The Asian Financial Crisis (AFC) that began 20 years ago this month had lingering effects well into 1998, casting a long shadow over many of the region’s economies for several years. Since that time, the lessons of that crisis have played a critical role in broadly reshaping emerging markets, particularly in Asia but also around the world.
I was living in Asia during the height of the crisis and I saw the devastating effects it had on local economies. Countries like Indonesia, South Korea, Thailand, Malaysia and the Philippines were hit hard by massive depreciations of their currencies, rapidly magnifying their external vulnerabilities.
Now two decades on, several countries have worked hard to build up their resilience to external shocks. Many of today’s policymakers that lived through the AFC and learned from it have been working to minimize the chances of repeating it.
Some of these countries have spent years increasing their external reserve cushions, bringing their current accounts into surplus or close to balance, improving their fiscal accounts and reducing their US-dollar liabilities by turning to domestic sources of funding. These adjustments have had profound effects on their economies; today there is a subset of emerging markets (EMs) that have stronger growth and healthier balances than many developed economies.
We see several undervalued investment opportunities across the local-currency markets, particularly among countries that directly learned from the lessons of the AFC and worked for decades to fortify their economies against future shocks.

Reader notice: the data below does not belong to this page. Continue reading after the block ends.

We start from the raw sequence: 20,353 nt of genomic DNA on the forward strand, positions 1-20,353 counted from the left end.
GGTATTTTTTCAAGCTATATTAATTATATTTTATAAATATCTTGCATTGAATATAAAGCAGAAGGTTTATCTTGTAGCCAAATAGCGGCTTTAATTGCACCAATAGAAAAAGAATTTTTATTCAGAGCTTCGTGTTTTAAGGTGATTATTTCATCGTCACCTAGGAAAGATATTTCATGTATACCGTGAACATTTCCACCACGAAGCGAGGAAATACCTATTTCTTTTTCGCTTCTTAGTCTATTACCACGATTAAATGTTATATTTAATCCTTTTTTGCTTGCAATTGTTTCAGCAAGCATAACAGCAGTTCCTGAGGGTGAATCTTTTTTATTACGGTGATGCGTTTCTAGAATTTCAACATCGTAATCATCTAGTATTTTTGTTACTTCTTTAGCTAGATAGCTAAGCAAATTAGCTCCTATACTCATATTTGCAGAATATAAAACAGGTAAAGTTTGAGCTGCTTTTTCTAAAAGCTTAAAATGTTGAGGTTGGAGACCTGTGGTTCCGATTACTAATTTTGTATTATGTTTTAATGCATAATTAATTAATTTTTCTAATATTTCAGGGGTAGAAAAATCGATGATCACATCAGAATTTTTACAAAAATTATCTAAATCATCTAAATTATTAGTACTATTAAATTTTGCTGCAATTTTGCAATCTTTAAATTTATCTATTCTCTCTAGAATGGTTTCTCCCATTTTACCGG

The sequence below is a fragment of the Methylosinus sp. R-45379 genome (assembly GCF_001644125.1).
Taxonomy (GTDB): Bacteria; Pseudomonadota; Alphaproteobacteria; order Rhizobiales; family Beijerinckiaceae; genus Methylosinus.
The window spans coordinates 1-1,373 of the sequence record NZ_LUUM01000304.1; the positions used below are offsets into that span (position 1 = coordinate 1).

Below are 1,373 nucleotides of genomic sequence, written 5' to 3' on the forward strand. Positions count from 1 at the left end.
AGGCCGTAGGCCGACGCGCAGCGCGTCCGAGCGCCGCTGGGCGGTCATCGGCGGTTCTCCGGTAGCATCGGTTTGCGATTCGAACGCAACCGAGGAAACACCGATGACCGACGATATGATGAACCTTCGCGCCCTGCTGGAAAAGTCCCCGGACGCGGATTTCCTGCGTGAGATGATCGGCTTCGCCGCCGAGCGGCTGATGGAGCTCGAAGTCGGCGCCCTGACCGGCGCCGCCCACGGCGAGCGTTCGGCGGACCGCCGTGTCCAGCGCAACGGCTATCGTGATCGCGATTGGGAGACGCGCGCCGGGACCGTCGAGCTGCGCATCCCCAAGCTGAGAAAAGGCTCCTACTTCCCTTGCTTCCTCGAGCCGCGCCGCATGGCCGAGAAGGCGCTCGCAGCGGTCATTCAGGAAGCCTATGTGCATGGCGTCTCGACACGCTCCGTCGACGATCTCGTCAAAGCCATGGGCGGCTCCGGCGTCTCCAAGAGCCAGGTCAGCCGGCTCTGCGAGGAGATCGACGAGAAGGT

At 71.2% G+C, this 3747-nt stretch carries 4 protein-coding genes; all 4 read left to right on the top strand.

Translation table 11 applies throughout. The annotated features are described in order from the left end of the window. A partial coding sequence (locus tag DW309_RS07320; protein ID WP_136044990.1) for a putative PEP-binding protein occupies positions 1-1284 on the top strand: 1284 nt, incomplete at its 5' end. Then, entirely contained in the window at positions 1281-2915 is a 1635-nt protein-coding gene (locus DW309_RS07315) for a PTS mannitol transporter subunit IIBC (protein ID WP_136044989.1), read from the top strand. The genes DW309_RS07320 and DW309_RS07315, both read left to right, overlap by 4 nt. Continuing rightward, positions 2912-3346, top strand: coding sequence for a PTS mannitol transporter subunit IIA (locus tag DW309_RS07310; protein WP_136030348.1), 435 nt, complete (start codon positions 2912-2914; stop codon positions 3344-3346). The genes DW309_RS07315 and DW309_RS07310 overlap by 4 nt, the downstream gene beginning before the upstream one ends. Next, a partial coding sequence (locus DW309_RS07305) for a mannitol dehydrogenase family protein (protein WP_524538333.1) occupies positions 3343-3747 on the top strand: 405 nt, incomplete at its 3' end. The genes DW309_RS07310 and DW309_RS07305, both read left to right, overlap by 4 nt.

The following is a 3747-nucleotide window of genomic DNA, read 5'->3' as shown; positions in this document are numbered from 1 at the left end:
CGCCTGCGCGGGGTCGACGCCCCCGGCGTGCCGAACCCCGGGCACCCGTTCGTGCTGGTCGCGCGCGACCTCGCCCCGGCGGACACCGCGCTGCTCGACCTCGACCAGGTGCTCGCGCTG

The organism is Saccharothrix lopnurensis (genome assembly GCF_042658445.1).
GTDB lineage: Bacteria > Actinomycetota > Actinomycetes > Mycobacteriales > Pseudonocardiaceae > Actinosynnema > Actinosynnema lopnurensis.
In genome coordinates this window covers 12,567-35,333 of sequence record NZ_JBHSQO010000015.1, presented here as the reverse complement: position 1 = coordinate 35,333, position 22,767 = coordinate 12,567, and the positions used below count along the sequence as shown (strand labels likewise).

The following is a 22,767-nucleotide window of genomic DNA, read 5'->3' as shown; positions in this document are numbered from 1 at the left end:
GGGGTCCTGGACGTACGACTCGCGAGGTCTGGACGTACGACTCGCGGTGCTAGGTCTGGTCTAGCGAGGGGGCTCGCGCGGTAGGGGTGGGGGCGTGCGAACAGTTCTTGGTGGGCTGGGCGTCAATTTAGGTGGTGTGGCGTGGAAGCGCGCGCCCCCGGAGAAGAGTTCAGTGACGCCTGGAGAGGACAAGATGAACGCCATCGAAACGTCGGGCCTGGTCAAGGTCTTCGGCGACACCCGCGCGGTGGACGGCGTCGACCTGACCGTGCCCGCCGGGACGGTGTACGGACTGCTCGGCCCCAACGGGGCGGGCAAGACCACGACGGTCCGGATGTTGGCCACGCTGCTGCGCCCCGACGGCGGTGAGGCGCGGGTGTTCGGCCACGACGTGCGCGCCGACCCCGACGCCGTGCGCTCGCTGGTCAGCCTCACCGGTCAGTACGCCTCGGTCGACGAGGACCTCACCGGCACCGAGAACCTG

An Era of Economic Resilience in Indonesia
Indonesia is a strong example of a country that has actively reduced its external dependencies since the AFC. After living through the crisis’ devastating effects, Indonesia moved to an ambitious structural reform program that sought to strengthen its economy, balance its growth drivers and accelerate domestic development. These ongoing structural reforms have fortified its underlying economy and positioned it better to deflect external shocks.
But it’s not just mere speculation as to whether those structural reforms have worked—they have been actively tested by real exogenous shocks over the last decade. In 2008, the global financial crisis roiled economies around the world. However, Indonesia had far fewer external liabilities and a more balanced, domestically diversified economy than it did in 1997. Consequently, there was no repeat of the AFC in Indonesia this time around, despite the risk-off currency depreciations across emerging markets.
More recently, Indonesia proved it could handle a sharp decline in commodity prices, such as the collapse in oil prices in the fourth quarter of 2014 and its continued deepening through early 2016. Concurrent with that substantial decline in oil prices, markets began to fear a contraction in China’s economy in mid-2015 as its rate of growth moderated. The collapse in oil prices coupled with fears over China largely drove investors out of emerging markets, leading to broad currency depreciations across the asset class.